How Time Flies In Louisville

An example of the buildings in downtown Louisville, Kentucky.

Each visit I make to Louisville, Kentucky never seems to be enough.  The old saying “time flies when you’re having fun” is certainly applicable or perhaps you’ve just enjoyed too much bourbon.

Set along the Ohio river, Louisville is a vibrant community that offers everything we love about the south.  Great food, friendly people and great food. (Wait, did I mention the food thing already?)  From the local favorite Jack Fry’s with its old school club atmosphere to the quirky named breakfast joint Wild Eggs – a lack of dining choices is never an issue.

The folks at would love for you to stay a week, two weeks – maybe a month.  But, the truth is Louisville, Kentucky is an incredible spot for a weekend getaway with enough to keep you busy within walking distance from a great downtown hotel.   I recently stayed at the 21 C Hotel on Main Street – a mix of hotel, art museum and restaurant that could best be described as… interesting.  The bathroom in my room was lit by black lights and a plastic “rubber ducky” was waiting for me in the shower.  (Was  I supposed to take it home?)   The art museum downstairs is open 24 hours a day so you’re required to use your room key to access the hotel elevators.  If you want a boring, standard hotel room – this is not the place for you.  The folks that worked there were all friendly and each time I mentioned my amusement – staffers replied “Yeah, we hear that a lot.”

Along Main street, or “Museum Row” – there are at least 9 different attractions to keep you busy.  The most well known is the Louisville Slugger Factory & Museum.   While interviewing Executive Director, Anne Jewel for a radio interview – I discovered that they just recently welcomed their 4 millionth visitor.  The basic tour includes a look at how baseball bats are produced and a museum full of bats used by iconic baseball players like Mickey Mantle, Derek Jeter and of course Babe Ruth.   Hard core fans can put on a pair of gloves and hold onto an actual bat used by a baseball legend or step into a batting cage.   The factory tour itself is the big draw – as your senses tingle from the smells of fresh cut wood and the sounds of sawing, sanding and branding each Louisville Slugger bat.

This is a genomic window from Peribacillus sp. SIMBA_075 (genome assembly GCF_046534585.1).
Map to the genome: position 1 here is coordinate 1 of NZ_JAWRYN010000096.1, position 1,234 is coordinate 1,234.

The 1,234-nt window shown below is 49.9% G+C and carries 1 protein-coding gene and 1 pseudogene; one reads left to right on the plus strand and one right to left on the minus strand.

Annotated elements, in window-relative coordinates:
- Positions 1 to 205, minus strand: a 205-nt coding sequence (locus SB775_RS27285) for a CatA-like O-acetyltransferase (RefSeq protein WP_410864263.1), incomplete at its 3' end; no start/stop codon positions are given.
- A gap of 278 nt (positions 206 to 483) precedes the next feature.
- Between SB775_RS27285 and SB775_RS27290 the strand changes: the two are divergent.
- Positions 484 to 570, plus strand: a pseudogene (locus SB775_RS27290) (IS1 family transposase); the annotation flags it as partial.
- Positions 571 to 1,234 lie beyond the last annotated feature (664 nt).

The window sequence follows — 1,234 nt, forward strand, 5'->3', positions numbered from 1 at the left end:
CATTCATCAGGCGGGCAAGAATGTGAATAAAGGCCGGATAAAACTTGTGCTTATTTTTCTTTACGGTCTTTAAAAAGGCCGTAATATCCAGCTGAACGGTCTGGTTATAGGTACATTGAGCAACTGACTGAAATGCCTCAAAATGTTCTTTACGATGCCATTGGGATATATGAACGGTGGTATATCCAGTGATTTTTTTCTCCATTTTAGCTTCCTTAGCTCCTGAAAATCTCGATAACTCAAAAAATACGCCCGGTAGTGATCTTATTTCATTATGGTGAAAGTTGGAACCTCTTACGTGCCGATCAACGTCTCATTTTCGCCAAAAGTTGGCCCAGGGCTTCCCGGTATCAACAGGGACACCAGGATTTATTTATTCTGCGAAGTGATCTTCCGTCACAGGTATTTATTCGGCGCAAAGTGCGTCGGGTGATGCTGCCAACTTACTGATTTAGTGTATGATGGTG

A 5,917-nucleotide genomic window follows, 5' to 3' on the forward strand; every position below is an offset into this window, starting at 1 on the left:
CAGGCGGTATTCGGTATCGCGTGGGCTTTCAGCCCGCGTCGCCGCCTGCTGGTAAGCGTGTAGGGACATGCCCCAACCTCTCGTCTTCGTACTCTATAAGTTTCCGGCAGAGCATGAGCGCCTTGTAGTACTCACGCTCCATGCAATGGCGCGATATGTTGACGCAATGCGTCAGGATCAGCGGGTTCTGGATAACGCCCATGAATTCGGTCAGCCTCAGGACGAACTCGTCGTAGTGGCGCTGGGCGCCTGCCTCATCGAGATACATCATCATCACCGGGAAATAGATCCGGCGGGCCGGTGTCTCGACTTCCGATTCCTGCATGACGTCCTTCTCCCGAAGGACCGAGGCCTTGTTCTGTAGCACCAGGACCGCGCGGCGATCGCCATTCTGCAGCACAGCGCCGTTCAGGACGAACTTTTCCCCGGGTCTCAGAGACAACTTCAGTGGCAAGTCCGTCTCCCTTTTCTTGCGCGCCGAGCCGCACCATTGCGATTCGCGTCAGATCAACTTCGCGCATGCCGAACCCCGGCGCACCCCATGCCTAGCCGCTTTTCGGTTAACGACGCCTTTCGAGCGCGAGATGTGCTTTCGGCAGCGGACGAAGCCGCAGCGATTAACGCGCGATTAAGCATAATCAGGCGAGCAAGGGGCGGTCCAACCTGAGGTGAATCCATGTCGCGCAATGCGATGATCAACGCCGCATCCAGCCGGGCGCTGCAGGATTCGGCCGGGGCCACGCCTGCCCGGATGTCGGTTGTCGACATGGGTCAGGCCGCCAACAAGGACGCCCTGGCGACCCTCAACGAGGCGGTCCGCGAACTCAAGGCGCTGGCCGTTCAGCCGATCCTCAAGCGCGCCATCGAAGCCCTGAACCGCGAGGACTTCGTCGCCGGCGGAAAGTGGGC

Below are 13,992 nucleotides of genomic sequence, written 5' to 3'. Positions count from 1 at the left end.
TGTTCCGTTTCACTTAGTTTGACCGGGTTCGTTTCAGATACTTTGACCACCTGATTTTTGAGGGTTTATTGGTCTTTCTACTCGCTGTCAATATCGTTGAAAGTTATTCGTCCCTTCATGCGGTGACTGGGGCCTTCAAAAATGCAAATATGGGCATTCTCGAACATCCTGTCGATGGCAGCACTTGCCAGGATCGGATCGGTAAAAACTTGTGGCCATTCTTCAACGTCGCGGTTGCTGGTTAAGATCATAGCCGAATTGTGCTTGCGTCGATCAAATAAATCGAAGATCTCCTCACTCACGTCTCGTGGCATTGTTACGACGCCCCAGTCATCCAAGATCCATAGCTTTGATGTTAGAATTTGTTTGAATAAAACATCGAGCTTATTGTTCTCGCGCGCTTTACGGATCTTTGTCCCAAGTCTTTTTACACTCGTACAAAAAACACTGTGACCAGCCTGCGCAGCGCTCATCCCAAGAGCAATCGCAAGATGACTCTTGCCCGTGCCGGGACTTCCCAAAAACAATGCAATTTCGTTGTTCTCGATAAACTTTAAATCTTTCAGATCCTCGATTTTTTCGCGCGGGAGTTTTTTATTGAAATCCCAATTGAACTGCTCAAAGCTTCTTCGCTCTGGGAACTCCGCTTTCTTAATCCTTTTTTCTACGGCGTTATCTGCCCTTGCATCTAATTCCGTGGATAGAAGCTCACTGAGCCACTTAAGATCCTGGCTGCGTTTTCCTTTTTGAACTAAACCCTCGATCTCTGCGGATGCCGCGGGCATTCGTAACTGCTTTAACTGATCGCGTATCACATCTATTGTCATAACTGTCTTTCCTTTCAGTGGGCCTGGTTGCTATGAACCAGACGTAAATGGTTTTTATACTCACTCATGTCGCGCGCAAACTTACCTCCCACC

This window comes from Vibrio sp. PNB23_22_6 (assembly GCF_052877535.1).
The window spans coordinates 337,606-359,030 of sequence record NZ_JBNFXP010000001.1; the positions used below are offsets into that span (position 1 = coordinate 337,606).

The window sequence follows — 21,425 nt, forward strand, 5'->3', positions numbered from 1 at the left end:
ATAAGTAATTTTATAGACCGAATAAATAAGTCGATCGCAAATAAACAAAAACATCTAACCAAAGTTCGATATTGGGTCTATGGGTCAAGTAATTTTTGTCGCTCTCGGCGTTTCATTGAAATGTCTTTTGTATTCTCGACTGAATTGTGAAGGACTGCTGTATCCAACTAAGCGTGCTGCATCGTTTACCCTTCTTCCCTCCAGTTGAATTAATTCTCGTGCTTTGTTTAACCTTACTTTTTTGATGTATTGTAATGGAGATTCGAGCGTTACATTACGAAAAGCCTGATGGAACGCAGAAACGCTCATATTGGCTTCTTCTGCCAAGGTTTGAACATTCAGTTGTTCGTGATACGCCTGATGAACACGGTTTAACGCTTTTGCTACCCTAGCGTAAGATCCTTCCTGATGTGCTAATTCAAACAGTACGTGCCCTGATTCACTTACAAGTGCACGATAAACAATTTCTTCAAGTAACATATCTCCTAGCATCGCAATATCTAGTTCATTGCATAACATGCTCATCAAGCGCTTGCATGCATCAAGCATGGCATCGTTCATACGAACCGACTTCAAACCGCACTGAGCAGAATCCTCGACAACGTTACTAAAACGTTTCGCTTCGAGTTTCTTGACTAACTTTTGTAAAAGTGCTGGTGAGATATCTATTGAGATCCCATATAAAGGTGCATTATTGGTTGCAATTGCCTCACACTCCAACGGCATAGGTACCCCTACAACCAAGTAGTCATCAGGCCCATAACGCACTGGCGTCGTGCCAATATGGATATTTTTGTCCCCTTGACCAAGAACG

Holding onto Mickey Mantle’s bat that’s on display at the Louisville Slugger Factory & Museum

One piece of “road quirk” outside the factory is the massive baseball bat – the biggest in the world at 120 feet tall – that’s propped up along the front of the building.

Not too far down the road is the Muhammad Ali Center that tells the story of a boxing legend that became as famous for his personal beliefs as he was for his fights in the ring.  Personally, I didn’t know all that much about Ali – though I did know he was from Louisville – but the center perfectly lays out his core thoughts and values in neatly produced displays.  The visit begins with a short film and the theater doors open up to exhibits focused on confidence, dedication, giving, respect, spirituality and conviction.

Exhibit space at the Muhammad Ali Center in Louisville

An oval shaped space pays tribute to Ali’s boxing career and around the corner is a regulation sized boxing ring that was used in the movie “Ali” the starred Will Smith.  Other cool pieces include the torch that was used in the Atlanta Olympic games in 1996 as well as video screens displaying over a dozen his famous fights.